Interactive mode of copying the file, it asks user whether to overwrite a file at destination location or not before copying the files over to destination location.
So if you have two folders – Folder1 and Folder2 both having file f.txt, and your copying f.txt from Folder1 to Folder2. Then terminal will show a little message saying your going to overwrite the file. Click y or n based upon whether you want to overwrite or not.

cp -f File Operation Command

This forces the copying of files to destination location. For example – At destination location if file already exists, then it will just overwrite that file. This is kind of a version of cp -i command, but not shows any pop up before overwriting the file.

mv – File Operation Command

mv command is used for moving files from one location to another.
mv command in general can be written as mv [options] source target.

Options for mc – File Operations Command

mv Command OptionsDescription
mv -iInteractive asks user if to write a file at target location
mv -fDon’t ask user for overwriting permission, just overwrite file at target location

mv -i File Operation Command

Interactive asks user if to write a file at target location. In the example shown in picture below, both folders Folder1 and Folder2 have a file f.txt, when using command command mv -i file f.txt is being moved from Folder1 to Folder2 then a little overwriting pop up will show up to ask user whether to procede overwriting or not.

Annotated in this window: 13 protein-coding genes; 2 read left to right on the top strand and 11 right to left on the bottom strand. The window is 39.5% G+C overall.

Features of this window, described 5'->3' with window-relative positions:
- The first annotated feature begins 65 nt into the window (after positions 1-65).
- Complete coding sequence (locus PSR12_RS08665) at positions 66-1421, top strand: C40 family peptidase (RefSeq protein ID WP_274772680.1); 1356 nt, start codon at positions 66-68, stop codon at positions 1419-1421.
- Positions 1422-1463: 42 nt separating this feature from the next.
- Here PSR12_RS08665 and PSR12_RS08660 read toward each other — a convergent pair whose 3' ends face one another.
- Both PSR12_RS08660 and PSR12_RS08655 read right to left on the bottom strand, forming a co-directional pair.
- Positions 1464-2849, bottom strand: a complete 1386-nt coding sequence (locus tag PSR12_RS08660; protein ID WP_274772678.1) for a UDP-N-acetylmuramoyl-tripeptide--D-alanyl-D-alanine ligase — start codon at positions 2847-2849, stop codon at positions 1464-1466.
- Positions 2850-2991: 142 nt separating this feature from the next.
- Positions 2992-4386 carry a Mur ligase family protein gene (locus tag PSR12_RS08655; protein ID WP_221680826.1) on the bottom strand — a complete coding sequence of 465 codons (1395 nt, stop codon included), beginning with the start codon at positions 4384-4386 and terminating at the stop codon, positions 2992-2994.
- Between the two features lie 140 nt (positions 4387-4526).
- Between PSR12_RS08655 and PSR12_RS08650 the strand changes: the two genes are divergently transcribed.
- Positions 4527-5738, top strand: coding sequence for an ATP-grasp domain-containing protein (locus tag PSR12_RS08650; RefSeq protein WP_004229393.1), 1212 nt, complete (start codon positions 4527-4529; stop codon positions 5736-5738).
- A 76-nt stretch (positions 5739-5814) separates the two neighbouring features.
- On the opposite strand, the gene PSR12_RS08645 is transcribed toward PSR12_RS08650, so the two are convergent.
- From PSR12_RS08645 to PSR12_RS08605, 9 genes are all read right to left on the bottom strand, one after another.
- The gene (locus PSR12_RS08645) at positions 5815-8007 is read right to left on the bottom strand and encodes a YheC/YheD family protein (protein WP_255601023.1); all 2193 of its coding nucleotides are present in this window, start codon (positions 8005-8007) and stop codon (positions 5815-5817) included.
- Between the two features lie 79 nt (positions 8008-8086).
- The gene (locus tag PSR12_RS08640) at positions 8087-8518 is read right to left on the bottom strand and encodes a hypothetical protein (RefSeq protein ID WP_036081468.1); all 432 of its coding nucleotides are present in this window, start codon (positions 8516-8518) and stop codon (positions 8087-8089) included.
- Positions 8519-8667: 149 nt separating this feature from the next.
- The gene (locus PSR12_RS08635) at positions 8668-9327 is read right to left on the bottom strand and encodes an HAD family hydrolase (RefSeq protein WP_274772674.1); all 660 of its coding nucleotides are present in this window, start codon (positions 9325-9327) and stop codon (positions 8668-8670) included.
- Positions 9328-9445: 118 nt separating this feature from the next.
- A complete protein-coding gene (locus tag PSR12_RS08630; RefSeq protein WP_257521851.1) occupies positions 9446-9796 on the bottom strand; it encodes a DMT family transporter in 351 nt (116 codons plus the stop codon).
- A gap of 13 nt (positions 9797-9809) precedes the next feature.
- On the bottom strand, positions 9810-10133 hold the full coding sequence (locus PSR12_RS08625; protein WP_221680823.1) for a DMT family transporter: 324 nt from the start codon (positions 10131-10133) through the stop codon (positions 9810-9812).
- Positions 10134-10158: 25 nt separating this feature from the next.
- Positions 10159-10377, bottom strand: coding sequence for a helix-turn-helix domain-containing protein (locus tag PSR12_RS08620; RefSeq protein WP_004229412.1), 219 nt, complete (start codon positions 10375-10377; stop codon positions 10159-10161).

mv -i command

mv -f File Operation Command

Don’t ask user for overwriting permission, just overwrite file at target location. In the example shown in picture below, both folders Folder1 and Folder2 have a file f.txt, when using command mv -f file f.txt is being moved from Folder1 to Folder2 then nothing shows up to show user that there is already a f.txt file in Folder2 rather command mv -f just procede with task and overwrite f.txt file in Folder2.

mv -i command

rm – File Operation Command

rm command is used for removing files.
rm command in general can be written as rm [options] files | directories.

Options for rm – File Operations Command

rm Command OptionsDescription
rm -iAsk user a yes/no question before actually removing file
rm -fForce delete a file and ignore all errors/warnings
rm -rRecursively remove a directory and it’s content

rm -i File Operation Command

Ask user a yes/no question before actually removing file. In the picture shown below, there is a f.txt inside Folder1. Using command rm -i f.txt firstly Terminal will ask remove f.txt? If user enter y and press enter then f.txt would be removed otherwise not.

rm -i Command

rm -f File Operation Command

Force delete a file and ignore all errors/warnings. This command rm -f also removes file, but in an unsafe way. This command doesn’t ask user a yes/no question before actually deleting file like rm -i command mentioned just above.

rm -f Command

rm -r File Operation Command

Recursively remove a directory and it’s content. This command rm -r will remove all of files inside a directory.

ln – File Operation Command

ln command is used for making links to files in a FileSystem or in general for linking files together. There can be of two types of File Links – Symbolic Links and Hard Links.